In a profoundly optimistic but admonishing report, “Towards 2020 Science,” the Microsoft Research lab of Cambridge, UK, in association with a diverse array of leading scientists, found that advances in computing will transform the way the sciences — especially the life sciences — are conducted, but also cautioned that a radical educational, governmental, and societal accentuation on science will be required to bring this promise to fruition.
Advances in computation will afford greatly more accurate modeling of complex systems such as population epidemic and weather patterns, helping to improve response to real-time outbreaks and avert potential epidemics of avian influenza, severe acute respiratory syndrome (SARS), and malaria; as well as make possible much more subtle comprehension of climate change.
Biodiversity, energy consumption, personalized medicine, and social systems are other complex concerns pregnant with promise, according to the 2020 Science Group, the name by which the report authors are collectively known. The Group views the “ability to understand and predict how complex systems produce coherent behavior” as the single most important scientific challenge of the next 15 years.
The report observes how computer science is already enabling new kinds of science through the development of “molecular machines” and the widespread encoding of scientific knowledge, the most widely known early example being the Human Genome Project.
Prof. Stephen Emmott, director of Microsoft’s scientific research programs in Europe and chairman of the 2020 Science Group, said in a statement, “The weight of human existence on the planet has begun to break down the very systems on which we depend, and it is vital that we increase our knowledge of complex physical and biological systems through scientific advances. This report establishes the necessity of applying the cutting edge of computer science to more quickly find solutions to the challenges we are facing.”
One of the most philosophically interesting areas of change is the traditionally human function of formulating and testing scientific hypotheses, which has already become unsustainable in many sciences without the aid of computers because scientists are “no longer able to conceptualize the breadth and depth of the relationships and potential relationships” within and between huge databases now being generated.
A lone biology experiment can easily generate more than a gigabyte of data per day, and deep space data collection in astronomy can generate more than a terabyte of data per night, according to computational biologist Stephen H. Muggleton in a new article inspired by the “2020” report in the journal Nature. Regarding machine-generated hypotheses, he relates a working example of how his research group has “used inductive logic programming (a subdiscipline of machine learning) to discover key molecular substructures within a class of potential cancer-producing agents.”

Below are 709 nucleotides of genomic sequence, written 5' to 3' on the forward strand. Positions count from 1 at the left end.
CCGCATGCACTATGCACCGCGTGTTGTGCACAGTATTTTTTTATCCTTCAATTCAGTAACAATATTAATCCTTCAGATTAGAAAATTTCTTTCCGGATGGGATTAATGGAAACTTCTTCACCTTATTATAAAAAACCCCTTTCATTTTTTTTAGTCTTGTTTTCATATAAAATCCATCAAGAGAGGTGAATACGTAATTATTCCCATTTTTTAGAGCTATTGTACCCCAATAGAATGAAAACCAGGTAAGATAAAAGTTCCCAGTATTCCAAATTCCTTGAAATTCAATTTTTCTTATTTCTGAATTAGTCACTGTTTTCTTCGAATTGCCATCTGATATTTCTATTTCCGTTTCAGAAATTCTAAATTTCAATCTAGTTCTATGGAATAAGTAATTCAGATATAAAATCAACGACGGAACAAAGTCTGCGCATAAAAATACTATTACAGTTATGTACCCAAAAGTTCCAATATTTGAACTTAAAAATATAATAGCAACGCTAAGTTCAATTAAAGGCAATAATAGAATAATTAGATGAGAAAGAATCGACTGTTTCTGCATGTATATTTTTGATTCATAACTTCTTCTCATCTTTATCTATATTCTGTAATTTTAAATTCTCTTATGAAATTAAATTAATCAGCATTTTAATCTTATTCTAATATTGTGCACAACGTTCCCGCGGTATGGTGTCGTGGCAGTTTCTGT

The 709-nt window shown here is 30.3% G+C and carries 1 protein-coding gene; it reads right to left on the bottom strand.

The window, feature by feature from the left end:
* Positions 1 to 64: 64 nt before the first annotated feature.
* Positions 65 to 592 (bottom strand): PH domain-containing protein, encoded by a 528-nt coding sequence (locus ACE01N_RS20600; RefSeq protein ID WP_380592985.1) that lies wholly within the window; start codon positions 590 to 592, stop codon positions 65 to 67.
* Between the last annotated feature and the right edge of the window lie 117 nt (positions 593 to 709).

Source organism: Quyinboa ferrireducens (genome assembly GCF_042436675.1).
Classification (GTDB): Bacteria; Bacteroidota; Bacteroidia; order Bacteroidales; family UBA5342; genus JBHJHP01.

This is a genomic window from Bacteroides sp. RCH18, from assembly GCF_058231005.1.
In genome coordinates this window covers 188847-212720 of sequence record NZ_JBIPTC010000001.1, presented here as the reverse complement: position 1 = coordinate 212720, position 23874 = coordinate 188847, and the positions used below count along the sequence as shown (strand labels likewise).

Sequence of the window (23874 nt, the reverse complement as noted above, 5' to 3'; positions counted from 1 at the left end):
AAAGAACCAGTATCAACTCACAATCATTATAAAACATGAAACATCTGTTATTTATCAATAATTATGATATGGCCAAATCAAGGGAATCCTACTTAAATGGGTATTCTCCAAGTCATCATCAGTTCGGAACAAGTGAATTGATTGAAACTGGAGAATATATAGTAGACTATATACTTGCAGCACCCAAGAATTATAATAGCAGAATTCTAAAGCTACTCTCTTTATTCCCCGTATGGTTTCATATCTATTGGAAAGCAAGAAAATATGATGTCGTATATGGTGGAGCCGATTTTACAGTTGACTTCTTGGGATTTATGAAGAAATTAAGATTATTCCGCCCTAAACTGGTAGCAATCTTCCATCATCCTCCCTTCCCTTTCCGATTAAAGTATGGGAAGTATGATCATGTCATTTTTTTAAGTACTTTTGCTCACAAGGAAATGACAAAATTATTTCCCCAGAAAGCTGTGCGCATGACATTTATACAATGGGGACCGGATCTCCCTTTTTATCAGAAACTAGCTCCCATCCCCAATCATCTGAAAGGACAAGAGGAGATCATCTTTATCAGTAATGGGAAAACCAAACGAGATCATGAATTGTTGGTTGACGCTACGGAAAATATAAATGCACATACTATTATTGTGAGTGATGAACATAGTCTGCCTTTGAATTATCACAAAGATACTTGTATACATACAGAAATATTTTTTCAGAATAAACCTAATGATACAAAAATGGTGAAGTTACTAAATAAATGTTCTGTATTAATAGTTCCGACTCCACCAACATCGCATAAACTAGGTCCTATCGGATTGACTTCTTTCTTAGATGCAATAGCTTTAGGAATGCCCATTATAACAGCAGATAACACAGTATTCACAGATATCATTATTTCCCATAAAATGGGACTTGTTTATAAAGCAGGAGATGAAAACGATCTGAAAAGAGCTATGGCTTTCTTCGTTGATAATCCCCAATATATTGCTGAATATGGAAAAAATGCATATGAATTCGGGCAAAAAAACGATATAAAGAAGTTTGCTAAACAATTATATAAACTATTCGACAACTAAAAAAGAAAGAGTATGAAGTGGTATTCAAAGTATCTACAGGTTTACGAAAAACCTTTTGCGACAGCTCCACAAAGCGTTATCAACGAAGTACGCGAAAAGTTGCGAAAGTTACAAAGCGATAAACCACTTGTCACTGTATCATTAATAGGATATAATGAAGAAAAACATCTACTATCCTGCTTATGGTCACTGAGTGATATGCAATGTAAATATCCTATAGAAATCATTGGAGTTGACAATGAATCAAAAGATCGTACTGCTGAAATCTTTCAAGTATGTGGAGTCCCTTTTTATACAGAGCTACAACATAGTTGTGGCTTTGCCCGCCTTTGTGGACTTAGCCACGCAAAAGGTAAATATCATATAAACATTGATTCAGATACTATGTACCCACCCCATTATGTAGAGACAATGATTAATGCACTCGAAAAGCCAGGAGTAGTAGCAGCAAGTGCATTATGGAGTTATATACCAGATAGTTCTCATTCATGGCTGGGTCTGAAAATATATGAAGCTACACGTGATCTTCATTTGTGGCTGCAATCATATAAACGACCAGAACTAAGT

Using the same techniques, they have “been able to generate experimentally testable claims about the toxic properties of hydrazine from experimental data – in this instance, from analyses of metabolites in rat urine following low doses of the toxin.”
Elementary, my dear Muggleton.
The “2020” report ends with a call to bold measures, stating, “We are in important, exciting, indeed potentially extreme, times in terms of the future of our planet, our society and our economies … governments, scientists and policy makers cannot afford to simply wait and see what happens.”
The report then makes ten recommendations: establish science and science-based innovation at the top of the political agenda; urgently rethink how we educate tomorrow’s scientists; engage the public in science; rethink science funding and science policy structures; create new kinds of research institutes; reenergize computer science to tackle “grand challenges”; develop new conceptual and technological tools; develop innovative public/private partnerships to accelerate science-based innovation; find better mechanisms to create value from intellectual property; and last but not least, the group encourages one and all to “use our findings.”
That last bit is very human.
Microsoft Research Cambridge will further encourage the report’s agenda by making 2.5 million euro available to support new research that specifically addresses the areas outlined within “Towards 2020 Science.”